The figure below shows two randomisation analyses of the trial. One uses the true fact that the trial was a cross-over trial and pairs the results patient by patient, only randomly swapping which actual observed outcome in a pair was under treatment . The other pays no attention to pairs and randomly permutes the labels around only maintaining the total numbers under treatment and placebo.

What is plotted are the distributions of the t-statistics, the signal to noise ratios, and it can be seen that these are remarkably similar. Controlling for these thousands and thousands of factors has made no appreciable difference to the ratio because any effect they have on the numerator is reflected in the denominator. What changes, however, is where the actual observed t-statistic is placed compared to these permutation distributions. The t-statistic conditioning on patient as a factor is 3.53 (illustrated by the rightmost vertical dashed line) and the statistics not conditioning on patient is 2.25 (illustrated by the left-most line). This shows that if we realise that this is a cross-over trial and therefore that differences between patients can have no effect on the outcome, the observed difference is much more impressive.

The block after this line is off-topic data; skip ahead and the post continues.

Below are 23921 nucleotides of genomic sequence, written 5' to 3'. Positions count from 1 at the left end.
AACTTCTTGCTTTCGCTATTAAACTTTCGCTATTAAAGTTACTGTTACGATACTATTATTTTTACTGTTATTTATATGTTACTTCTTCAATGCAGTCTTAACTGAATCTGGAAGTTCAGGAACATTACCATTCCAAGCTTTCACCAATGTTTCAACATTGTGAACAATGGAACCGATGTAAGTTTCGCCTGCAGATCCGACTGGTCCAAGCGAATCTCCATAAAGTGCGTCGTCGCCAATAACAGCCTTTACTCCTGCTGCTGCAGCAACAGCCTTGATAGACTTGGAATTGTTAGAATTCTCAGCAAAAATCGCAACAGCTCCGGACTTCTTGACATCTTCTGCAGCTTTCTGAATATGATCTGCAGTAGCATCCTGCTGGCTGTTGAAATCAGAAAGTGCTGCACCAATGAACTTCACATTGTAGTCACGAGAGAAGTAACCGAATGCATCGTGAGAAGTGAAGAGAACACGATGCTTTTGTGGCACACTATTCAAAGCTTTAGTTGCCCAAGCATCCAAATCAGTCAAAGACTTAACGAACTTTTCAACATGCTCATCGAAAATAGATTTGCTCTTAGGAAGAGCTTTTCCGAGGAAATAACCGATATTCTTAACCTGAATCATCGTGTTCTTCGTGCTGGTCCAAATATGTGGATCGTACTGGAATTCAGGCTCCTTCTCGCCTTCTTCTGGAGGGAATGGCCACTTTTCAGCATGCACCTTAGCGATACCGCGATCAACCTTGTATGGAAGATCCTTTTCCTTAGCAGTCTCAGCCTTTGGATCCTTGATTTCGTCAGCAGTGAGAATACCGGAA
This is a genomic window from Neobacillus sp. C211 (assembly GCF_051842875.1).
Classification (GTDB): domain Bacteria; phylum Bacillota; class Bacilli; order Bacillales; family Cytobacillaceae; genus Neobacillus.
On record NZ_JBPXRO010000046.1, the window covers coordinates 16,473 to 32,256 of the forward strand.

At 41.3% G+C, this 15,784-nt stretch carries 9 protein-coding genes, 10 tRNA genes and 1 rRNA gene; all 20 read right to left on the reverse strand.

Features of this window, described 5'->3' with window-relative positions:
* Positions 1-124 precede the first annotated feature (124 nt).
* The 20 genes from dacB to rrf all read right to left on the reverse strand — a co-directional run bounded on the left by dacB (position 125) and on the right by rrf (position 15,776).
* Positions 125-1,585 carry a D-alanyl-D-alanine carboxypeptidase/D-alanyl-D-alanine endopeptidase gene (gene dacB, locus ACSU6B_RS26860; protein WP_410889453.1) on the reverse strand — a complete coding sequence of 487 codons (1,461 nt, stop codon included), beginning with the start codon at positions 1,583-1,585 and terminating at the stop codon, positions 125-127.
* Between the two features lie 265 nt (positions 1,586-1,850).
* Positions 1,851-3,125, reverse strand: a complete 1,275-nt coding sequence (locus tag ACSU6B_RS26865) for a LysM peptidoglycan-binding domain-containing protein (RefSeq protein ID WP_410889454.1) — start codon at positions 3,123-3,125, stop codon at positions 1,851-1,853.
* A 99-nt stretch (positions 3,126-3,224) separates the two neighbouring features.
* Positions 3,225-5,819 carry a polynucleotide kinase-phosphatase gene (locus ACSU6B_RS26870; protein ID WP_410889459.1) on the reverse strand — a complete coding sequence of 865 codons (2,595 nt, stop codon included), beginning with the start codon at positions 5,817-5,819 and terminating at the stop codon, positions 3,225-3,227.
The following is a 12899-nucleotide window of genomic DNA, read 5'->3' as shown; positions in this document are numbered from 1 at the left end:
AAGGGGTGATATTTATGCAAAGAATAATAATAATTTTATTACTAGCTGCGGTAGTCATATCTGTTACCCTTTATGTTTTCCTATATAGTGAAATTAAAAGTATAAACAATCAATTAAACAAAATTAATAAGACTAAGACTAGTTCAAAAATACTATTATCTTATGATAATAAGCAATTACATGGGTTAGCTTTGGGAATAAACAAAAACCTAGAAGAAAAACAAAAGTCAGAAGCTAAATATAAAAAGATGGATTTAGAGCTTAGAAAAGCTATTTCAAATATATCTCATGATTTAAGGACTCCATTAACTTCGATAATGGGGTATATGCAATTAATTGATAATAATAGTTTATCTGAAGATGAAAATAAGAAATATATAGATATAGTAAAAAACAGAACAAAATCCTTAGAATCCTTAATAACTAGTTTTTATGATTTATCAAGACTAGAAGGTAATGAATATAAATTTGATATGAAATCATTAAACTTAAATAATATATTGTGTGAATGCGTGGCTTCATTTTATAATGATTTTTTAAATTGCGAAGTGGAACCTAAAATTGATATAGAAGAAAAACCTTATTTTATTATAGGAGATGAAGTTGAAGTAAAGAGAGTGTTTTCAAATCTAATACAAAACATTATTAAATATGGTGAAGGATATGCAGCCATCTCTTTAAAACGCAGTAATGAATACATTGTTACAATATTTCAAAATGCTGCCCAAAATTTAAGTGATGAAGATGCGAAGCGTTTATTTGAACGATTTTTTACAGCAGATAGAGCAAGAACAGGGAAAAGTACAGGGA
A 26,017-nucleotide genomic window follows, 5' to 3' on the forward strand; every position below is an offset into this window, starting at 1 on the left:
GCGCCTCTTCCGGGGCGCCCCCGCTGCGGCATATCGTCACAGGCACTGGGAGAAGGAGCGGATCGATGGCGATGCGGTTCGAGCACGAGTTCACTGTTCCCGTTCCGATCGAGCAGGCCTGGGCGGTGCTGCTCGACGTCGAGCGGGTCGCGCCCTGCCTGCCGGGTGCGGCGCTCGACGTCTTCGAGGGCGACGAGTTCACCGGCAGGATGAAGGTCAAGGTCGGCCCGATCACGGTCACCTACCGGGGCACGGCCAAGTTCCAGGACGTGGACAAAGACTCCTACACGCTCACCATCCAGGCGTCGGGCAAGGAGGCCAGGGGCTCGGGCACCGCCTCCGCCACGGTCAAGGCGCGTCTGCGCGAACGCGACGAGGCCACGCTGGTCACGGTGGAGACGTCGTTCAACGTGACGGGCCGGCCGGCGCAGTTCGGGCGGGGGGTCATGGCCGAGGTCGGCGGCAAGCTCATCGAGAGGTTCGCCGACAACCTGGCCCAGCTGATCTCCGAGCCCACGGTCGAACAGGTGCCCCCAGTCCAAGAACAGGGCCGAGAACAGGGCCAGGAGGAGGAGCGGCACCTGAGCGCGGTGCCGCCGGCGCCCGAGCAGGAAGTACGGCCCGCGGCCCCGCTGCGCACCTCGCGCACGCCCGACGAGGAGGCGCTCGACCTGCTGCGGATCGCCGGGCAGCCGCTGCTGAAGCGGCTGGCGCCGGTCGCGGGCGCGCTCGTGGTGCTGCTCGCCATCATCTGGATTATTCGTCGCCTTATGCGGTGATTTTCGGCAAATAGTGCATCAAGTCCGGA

This fact is reflected in the parametric analysis. In the table below, the left hand panel shows the analysis *not* putting patient in the model and the right hand one the analysis when patient *is* put in the model. On the LHS, the t-statistic is less impressive and so is the P-value than is the case on the RHS. The point estimate of 2.172 dry nights (the difference between treatment and placebo) is the same.

This brings me on to the third error of the ‘indefinitely many predictors’ criticism. Statistical statements are statements with uncertainty attached to them. The reason that the point estimate is the same for these two cases is that we did in fact run a cross-over trial. If we had run a parallel group trial instead with these patients, then it is unlikely that the treatment estimate delivered would have been 2.172 which it was for the cross-over. The enemy of randomisation may say this just shows how unreliable randomisation is. However, this overlooks the fact that the method of analysis delivers with it a measure of its reliability. The confidence interval for *not* fitting the patient effect is 0.24 to 4.10 and thus much wider than the interval of 0.91 to 3.43 when it is fitted.

In fact the former method has allowed for the fact that thousands and thousands of factors are not fitted. How does it do this? It does this by using the very simple trick of realising that these are only important to the extent that they affect the outcome and that variation in outcome can be measured easily within treatment groups. The theory developed by Fisher relates the extent to which the outcomes can vary between groups to the extent to which they vary within. Thus randomisation, and its associated analysis, makes an allowance for these indefinite factors.